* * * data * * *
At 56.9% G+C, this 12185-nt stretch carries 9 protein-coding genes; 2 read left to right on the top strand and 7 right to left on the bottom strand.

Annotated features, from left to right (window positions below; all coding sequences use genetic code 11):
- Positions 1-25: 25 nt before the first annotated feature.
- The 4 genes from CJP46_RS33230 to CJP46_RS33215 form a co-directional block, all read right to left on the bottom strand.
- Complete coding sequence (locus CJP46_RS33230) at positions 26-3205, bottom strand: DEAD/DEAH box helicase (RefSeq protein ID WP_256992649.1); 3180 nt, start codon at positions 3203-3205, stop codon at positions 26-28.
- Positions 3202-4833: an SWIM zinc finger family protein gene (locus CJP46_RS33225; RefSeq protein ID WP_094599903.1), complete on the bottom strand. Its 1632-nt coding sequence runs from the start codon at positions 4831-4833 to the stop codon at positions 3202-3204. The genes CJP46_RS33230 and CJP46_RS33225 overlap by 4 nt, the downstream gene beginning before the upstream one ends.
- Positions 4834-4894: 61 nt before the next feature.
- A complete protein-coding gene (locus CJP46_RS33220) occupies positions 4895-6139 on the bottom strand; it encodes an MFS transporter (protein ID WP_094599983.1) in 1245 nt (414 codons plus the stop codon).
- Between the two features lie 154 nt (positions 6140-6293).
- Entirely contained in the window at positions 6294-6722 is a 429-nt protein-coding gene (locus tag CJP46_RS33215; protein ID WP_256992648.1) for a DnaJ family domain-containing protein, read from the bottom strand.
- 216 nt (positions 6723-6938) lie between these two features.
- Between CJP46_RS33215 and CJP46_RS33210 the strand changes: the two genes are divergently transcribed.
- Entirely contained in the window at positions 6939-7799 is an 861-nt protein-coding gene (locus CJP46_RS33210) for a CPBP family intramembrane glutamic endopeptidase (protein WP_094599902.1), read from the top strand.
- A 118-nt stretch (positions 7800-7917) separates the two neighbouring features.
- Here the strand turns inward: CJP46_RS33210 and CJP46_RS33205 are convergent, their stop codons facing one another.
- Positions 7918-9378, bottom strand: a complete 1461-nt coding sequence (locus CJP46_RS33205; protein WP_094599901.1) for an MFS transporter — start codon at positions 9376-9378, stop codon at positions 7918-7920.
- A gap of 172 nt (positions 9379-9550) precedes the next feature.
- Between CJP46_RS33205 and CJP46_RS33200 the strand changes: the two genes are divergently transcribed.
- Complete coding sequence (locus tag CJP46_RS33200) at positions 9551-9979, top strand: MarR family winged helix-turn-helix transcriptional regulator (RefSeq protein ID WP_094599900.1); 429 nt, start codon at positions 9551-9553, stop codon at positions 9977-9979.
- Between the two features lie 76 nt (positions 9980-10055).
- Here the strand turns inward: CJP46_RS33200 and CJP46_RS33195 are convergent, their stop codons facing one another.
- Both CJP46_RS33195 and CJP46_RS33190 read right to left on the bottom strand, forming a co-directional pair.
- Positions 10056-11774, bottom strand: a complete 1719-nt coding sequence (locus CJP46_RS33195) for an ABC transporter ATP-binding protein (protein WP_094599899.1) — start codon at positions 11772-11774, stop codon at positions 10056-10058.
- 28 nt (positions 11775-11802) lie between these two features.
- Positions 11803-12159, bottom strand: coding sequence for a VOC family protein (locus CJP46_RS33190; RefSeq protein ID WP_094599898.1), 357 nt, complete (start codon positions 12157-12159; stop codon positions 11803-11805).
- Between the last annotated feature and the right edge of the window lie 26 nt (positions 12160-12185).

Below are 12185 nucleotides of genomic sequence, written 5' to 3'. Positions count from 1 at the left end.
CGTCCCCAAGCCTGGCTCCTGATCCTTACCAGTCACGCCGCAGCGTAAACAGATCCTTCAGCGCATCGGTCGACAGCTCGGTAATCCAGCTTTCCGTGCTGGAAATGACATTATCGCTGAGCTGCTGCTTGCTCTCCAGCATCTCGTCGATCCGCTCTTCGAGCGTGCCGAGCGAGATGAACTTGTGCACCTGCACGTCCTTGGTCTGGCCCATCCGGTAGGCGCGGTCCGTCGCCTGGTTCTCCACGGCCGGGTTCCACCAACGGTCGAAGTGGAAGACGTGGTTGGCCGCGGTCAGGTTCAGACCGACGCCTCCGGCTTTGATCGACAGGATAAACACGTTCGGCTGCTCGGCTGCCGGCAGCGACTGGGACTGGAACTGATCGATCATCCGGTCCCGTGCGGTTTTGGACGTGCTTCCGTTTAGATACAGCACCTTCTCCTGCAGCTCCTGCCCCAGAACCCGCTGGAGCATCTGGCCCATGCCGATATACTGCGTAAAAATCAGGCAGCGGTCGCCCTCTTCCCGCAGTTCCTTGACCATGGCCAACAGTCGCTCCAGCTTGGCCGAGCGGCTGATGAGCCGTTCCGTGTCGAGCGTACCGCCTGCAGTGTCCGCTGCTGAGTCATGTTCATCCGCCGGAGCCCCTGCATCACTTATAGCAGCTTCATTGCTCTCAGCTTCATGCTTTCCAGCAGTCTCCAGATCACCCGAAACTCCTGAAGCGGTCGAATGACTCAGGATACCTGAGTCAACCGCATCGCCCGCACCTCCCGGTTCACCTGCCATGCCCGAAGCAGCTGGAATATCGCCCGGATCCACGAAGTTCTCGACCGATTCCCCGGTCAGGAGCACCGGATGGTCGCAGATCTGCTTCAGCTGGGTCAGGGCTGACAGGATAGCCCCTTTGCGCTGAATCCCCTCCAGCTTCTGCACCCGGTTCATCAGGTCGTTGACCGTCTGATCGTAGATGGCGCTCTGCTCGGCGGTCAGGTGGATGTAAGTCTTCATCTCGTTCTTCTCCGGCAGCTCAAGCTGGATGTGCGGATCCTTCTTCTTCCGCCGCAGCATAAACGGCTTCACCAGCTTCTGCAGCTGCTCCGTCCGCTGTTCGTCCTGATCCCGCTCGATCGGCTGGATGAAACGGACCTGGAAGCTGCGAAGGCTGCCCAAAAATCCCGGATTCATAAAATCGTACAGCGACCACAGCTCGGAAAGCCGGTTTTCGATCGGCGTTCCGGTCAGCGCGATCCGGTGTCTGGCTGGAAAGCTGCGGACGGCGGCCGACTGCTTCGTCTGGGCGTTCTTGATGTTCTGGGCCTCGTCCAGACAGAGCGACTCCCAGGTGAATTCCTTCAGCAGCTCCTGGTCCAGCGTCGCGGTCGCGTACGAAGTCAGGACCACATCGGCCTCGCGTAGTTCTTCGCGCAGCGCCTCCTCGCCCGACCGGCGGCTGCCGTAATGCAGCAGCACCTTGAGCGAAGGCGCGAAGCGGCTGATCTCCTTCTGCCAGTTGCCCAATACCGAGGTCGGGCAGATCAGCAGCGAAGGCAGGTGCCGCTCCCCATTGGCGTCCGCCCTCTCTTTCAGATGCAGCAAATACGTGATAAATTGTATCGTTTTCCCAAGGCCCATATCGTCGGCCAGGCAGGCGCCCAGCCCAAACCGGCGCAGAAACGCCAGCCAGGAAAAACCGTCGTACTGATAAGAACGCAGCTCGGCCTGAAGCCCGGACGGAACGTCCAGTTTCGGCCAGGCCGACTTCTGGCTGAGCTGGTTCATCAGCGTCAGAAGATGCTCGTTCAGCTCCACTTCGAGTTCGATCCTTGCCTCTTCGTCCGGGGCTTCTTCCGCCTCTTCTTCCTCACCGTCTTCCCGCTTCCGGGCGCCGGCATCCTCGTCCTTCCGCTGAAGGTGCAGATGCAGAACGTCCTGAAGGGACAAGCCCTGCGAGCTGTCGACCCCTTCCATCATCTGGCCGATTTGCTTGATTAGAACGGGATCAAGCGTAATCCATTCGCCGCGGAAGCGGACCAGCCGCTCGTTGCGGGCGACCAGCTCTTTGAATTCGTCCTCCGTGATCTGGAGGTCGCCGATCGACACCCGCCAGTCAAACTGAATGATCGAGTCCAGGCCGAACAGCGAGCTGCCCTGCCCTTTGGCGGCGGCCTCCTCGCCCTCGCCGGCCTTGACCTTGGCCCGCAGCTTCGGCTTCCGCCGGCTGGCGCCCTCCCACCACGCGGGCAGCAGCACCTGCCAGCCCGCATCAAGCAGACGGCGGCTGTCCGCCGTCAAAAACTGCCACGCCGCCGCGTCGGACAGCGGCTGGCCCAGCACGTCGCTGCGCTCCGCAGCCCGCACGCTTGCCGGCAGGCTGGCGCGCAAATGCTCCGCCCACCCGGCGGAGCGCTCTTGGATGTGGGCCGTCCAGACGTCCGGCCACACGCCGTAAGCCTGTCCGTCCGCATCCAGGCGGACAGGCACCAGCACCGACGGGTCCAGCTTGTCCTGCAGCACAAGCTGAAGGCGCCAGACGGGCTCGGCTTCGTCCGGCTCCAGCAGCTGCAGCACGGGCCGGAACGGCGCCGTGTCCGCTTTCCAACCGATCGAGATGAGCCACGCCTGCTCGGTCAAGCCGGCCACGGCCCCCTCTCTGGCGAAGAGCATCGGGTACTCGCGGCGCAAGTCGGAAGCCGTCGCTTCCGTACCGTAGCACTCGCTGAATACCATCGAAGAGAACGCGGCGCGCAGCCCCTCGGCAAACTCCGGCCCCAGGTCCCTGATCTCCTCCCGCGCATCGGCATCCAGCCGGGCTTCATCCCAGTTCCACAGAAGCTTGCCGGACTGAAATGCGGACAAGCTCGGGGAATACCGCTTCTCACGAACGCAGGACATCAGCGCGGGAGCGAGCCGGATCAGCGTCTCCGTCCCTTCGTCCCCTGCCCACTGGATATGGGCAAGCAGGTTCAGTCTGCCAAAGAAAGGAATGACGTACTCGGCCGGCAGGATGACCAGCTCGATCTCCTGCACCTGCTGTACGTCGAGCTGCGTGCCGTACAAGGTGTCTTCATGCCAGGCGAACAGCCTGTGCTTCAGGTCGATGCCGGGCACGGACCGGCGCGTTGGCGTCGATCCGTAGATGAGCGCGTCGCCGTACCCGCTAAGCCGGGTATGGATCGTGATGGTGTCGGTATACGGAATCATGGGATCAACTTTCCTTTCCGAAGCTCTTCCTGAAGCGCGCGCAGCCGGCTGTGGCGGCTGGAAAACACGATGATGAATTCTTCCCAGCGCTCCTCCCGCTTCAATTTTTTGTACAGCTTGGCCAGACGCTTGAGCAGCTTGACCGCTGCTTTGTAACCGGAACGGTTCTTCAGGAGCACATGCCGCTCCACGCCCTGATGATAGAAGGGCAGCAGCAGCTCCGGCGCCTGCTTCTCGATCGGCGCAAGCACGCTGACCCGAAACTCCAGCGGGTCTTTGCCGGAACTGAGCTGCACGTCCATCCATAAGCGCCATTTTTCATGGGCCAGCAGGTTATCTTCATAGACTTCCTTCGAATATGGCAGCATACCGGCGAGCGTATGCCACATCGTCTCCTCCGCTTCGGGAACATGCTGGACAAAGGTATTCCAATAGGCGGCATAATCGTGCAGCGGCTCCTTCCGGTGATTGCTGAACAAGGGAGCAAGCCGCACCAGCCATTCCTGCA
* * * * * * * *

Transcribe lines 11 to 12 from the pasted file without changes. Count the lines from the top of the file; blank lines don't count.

- 216 nt (positions 6723-6938) lie between these two features.
- Between CJP46_RS33215 and CJP46_RS33210 the strand changes: the two genes are divergently transcribed.